The Washington PostDemocracy Dies in Darkness

Top Fani Willis ally calls for lead prosecutor Nathan Wade to step aside

Fulton County District Attorney Fani Willis speaks during a news conference on Aug. 14. (John Bazemore/AP)
3 min

A key ally of Fulton County District Attorney Fani Willis (D) said Saturday that the lead prosecutor of the election interference case against former president Donald Trump should step aside amid allegations that Willis hired him while the two were in a personal relationship.

Norm Eisen, who served as special counsel to the House of Representatives’ first impeachment of Trump, told reporters Saturday that there is no legal basis to disqualify Nathan Wade, an Atlanta-area lawyer whom Willis hired on contract as a special prosecutor to lead the case. But the controversy is not going away and threatens to delay the case against the former president, which must be avoided, Eisen said.

He said Willis should not step aside because of the importance of the case and because the voters of Fulton County elected her to the job.

“There is an overwhelming amount of evidence justifying the decision to prosecute Mr. Trump and his co-conspirators, including Mr. Roman,” Eisen said, referring to co-defendant Mike Roman, who included the sensational allegations in a filing two weeks ago seeking to disqualify both Wade and Willis from the case. “The evidence is strong. The case is powerful. It’s very likely to lead to conviction. And we mustn’t lose time on the calendar given the paramount public interest in bringing that strong case to a speedy conclusion.”

Eisen said that if Wade were to ask his ethics advice, he would say: “No matter the law, discretion is the better course of valor.”

Eisen’s remarks represent one of the first instances of a Willis ally acknowledging the potential damage that the allegations have brought to her and the case. Although he was quick to note that many facts remain unknown — including proof that she accepted airline tickets and other gifts from Wade — he said it seems clear that the two have had a personal relationship, and that was “not wise.”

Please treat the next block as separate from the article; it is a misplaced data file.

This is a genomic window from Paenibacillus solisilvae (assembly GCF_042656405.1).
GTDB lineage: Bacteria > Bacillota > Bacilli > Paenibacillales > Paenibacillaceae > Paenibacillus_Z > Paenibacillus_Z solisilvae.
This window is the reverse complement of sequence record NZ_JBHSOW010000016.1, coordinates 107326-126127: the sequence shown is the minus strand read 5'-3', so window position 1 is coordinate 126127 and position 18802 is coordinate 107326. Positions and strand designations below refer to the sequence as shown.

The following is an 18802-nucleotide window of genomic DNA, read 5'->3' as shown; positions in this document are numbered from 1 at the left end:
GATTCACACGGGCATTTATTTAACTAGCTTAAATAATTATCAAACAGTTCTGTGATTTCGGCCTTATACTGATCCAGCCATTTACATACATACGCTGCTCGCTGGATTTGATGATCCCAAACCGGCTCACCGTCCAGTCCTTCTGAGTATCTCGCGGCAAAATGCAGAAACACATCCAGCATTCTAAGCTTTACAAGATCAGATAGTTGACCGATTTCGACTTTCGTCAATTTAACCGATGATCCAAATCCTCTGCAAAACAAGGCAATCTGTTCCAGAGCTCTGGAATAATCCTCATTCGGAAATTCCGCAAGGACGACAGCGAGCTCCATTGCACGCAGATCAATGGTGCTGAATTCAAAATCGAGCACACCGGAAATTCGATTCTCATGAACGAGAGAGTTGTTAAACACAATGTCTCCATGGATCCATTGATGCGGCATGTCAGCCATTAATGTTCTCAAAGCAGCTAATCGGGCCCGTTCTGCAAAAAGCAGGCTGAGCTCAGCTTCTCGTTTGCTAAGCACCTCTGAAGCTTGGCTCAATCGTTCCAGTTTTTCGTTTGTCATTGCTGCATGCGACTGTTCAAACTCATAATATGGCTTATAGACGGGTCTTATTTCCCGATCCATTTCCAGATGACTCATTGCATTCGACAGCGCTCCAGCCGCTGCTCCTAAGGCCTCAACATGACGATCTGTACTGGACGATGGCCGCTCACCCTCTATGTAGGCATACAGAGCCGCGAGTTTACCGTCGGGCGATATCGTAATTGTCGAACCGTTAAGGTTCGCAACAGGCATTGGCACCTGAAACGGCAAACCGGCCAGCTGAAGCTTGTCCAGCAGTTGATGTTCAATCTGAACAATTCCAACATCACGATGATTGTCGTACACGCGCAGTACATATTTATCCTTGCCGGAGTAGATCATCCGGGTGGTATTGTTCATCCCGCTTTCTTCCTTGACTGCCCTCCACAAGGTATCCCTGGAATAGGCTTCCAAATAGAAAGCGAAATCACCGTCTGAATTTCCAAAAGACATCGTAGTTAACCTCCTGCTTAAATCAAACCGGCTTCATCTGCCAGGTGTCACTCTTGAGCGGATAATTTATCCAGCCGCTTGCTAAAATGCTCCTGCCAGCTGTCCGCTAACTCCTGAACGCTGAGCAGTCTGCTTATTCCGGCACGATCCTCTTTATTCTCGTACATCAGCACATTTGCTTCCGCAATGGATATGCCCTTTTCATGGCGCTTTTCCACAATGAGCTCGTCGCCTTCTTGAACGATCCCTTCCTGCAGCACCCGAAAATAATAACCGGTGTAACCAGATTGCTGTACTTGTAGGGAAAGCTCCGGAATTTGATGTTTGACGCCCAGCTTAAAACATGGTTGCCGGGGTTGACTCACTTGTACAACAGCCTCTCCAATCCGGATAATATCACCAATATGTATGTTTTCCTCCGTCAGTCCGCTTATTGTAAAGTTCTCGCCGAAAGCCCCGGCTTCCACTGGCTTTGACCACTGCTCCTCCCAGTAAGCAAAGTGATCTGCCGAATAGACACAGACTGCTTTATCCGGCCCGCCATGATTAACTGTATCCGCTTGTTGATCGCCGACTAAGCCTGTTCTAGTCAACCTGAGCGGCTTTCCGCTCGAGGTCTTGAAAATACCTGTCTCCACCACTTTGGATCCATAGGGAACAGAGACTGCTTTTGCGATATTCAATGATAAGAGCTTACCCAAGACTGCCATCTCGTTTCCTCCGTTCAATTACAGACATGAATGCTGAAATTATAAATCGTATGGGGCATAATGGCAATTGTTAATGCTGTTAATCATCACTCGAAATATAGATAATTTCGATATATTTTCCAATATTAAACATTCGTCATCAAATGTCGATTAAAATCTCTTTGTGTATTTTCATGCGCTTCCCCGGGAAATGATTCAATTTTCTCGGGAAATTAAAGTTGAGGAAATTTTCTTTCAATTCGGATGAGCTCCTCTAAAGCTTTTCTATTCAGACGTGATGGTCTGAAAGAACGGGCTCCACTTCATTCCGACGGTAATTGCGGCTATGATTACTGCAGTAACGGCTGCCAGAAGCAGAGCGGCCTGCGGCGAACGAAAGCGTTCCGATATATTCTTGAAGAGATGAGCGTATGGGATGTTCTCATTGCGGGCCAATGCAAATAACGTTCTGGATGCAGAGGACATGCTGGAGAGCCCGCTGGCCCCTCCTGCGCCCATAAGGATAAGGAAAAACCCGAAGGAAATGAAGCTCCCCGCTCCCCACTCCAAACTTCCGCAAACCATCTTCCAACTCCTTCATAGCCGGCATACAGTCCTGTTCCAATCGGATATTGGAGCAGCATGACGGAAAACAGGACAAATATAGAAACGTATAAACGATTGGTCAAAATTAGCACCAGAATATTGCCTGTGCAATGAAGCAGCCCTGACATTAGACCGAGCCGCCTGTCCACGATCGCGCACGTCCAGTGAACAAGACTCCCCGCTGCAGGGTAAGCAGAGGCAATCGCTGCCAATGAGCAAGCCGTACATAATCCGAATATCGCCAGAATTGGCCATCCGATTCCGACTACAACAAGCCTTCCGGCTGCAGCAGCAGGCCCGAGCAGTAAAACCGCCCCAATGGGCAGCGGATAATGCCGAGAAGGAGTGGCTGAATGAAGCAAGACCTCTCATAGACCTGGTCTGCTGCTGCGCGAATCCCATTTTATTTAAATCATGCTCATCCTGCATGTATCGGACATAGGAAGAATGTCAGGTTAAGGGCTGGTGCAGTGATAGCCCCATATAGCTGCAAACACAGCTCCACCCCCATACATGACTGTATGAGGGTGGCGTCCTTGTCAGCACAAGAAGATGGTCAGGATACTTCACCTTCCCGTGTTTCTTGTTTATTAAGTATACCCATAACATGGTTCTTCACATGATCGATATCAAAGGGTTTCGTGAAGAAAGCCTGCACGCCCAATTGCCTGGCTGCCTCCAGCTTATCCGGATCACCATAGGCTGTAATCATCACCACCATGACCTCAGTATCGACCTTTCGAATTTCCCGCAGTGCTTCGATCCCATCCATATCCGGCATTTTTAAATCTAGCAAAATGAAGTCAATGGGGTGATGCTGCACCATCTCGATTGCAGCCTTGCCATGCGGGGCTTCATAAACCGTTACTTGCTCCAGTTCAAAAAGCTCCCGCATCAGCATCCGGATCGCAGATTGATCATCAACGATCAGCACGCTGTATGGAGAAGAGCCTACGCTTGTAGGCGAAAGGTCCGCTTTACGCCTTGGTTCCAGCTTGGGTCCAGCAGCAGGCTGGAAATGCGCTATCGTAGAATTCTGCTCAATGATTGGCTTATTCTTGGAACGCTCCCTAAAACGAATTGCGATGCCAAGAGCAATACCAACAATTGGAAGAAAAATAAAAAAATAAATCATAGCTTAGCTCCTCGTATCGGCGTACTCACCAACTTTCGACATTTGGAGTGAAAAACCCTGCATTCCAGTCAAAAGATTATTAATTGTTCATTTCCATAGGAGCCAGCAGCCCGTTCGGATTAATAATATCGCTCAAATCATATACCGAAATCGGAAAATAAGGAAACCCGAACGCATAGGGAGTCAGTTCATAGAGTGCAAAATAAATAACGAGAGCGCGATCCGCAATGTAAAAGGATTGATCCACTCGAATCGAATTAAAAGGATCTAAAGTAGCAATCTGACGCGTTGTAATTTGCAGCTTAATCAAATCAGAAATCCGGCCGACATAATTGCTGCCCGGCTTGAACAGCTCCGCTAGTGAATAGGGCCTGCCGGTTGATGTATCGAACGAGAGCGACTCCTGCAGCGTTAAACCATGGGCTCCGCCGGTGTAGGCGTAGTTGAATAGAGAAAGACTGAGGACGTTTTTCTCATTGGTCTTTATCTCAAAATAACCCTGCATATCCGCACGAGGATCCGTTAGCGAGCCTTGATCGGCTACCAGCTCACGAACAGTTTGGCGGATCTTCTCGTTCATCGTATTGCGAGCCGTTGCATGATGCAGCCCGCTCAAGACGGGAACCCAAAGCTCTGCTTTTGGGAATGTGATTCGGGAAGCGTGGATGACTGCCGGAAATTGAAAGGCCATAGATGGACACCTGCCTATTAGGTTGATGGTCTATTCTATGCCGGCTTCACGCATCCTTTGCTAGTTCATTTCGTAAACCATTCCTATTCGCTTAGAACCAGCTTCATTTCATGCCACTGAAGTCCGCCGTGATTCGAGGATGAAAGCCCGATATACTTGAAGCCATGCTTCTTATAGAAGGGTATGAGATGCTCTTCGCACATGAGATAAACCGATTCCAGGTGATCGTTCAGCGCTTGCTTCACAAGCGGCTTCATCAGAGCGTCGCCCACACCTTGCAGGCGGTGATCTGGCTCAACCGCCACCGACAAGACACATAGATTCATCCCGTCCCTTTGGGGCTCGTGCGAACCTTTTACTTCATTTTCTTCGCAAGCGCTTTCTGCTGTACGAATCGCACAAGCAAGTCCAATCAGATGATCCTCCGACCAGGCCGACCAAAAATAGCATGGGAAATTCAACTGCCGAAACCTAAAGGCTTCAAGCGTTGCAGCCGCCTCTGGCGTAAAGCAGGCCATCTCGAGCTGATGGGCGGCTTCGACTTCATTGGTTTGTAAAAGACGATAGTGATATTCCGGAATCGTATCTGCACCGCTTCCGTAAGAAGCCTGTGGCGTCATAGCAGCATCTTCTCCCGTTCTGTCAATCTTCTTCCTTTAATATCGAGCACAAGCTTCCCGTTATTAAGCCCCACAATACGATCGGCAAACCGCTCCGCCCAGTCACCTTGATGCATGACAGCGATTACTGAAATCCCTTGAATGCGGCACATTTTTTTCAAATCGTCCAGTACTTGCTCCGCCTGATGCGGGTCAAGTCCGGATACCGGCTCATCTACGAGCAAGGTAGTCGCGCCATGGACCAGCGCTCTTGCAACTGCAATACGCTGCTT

Subscribe to The Trump Trials, our weekly email newsletter on Donald Trump's four criminal cases

Eisen said a relationship between two prosecutors does not pose a conflict of interest and does not trigger disqualification proceedings under Georgia law. He made clear, however, that the alleged behavior could violate Fulton County ethics policies. On Friday, Fulton County commissioner Bob Ellis sent Willis a letter indicating that he planned to investigate whether Willis’s hiring of Wade and alleged acceptance of gifts from him subsequently amounted to a misuse of county funds. A spokesman for the district attorney’s office did not immediately respond to a request for comment.

Ellis’s letter came in the wake of fresh evidence that Wade paid for at least two airline trips with Willis while the investigation was underway, according to bank statements filed in his divorce case Friday. The statements were part of a filing by lawyers for Wade’s estranged wife, Joycelyn Mayfield Wade, in an effort to compel Willis to testify in the divorce proceeding, which the district attorney sought to avoid in a separate filing on Thursday. It is unknown if Willis repaid Wade for the expenditures.

Wade purchased tickets for himself and Willis on two occasions, according to the statements — a trip to Miami purchased in October 2022 on American Airlines that was later changed to a trip to Aruba, and a second trip purchased in April 2023 to San Francisco on Delta Air Lines.

Roman, who is charged alongside Trump in the Georgia case, has argued that Willis improperly benefited from hiring Wade as a special prosecutor by receiving free travel from him. Wade, who is an attorney in private practice, has earned more than $650,000 from Willis’s office for his work.

More on the Trump Georgia case

The latest: Four of Trump’s co-defendants have pleaded guilty in the Georgia election case. Trump previously entered a plea of not guilty. The Washington Post published details of recorded statements given to prosecutors by the co-defendants who accepted plea deals in the case, offering previously undisclosed information about the effort by Trump and his allies to reverse his defeat.

The charges: Trump was charged with 13 counts, including violating the state’s racketeering act. Read the full text of the Georgia indictment. Here’s a breakdown of the charges against Trump and a list of everyone else who was charged in the Georgia case. Trump now faces 91 total charges in four criminal cases.

The case: Fulton County District Attorney Fani T. Willis (D) has been investigating whether Trump and his associates broke the law when they sought to overturn Trump’s 2020 election loss in Georgia. Here’s what happens next in the Georgia case.

Historic mug shot: Trump surrendered at the Fulton County Jail on charges that he illegally conspired to overturn his 2020 election loss. Authorities released his booking record — including his height and weight — and mug shot.